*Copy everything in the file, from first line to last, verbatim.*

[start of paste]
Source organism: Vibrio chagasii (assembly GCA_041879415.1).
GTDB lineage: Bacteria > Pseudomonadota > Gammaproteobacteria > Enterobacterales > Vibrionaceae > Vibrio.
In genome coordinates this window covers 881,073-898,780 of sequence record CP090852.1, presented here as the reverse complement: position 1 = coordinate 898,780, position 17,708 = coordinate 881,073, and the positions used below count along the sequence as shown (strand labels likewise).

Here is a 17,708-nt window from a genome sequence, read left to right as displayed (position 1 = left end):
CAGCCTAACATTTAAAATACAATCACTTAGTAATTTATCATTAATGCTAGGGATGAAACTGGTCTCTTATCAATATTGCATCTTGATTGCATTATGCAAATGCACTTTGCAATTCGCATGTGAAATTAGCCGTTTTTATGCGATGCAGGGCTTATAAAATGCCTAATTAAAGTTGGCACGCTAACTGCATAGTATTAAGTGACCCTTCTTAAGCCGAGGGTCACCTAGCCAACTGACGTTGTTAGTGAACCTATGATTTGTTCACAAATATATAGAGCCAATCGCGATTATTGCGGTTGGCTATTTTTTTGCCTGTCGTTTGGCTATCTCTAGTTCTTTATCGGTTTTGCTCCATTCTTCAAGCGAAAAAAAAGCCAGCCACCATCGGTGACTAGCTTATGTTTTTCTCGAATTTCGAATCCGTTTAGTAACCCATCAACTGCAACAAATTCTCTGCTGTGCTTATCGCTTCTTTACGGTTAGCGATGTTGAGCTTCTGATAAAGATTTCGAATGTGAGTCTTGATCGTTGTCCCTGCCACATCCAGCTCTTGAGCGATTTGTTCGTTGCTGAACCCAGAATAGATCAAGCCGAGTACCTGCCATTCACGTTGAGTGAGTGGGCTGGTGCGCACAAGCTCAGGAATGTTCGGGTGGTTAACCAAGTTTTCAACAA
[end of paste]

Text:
Source organism: Vibrio chagasii (assembly GCA_041879415.1).
GTDB lineage: Bacteria > Pseudomonadota > Gammaproteobacteria > Enterobacterales > Vibrionaceae > Vibrio.
In genome coordinates this window covers 881,073-898,780 of sequence record CP090852.1, presented here as the reverse complement: position 1 = coordinate 898,780, position 17,708 = coordinate 881,073, and the positions used below count along the sequence as shown (strand labels likewise).

Here is a 17,708-nt window from a genome sequence, read left to right as displayed (position 1 = left end):
CAGCCTAACATTTAAAATACAATCACTTAGTAATTTATCATTAATGCTAGGGATGAAACTGGTCTCTTATCAATATTGCATCTTGATTGCATTATGCAAATGCACTTTGCAATTCGCATGTGAAATTAGCCGTTTTTATGCGATGCAGGGCTTATAAAATGCCTAATTAAAGTTGGCACGCTAACTGCATAGTATTAAGTGACCCTTCTTAAGCCGAGGGTCACCTAGCCAACTGACGTTGTTAGTGAACCTATGATTTGTTCACAAATATATAGAGCCAATCGCGATTATTGCGGTTGGCTATTTTTTTGCCTGTCGTTTGGCTATCTCTAGTTCTTTATCGGTTTTGCTCCATTCTTCAAGCGAAAAAAAAGCCAGCCACCATCGGTGACTAGCTTATGTTTTTCTCGAATTTCGAATCCGTTTAGTAACCCATCAACTGCAACAAATTCTCTGCTGTGCTTATCGCTTCTTTACGGTTAGCGATGTTGAGCTTCTGATAAAGATTTCGAATGTGAGTCTTGATCGTTGTCCCTGCCACATCCAGCTCTTGAGCGATTTGTTCGTTGCTGAACCCAGAATAGATCAAGCCGAGTACCTGCCATTCACGTTGAGTGAGTGGGCTGGTGCGCACAAGCTCAGGAATGTTCGGGTGGTTAACCAAGTTTTCAACAA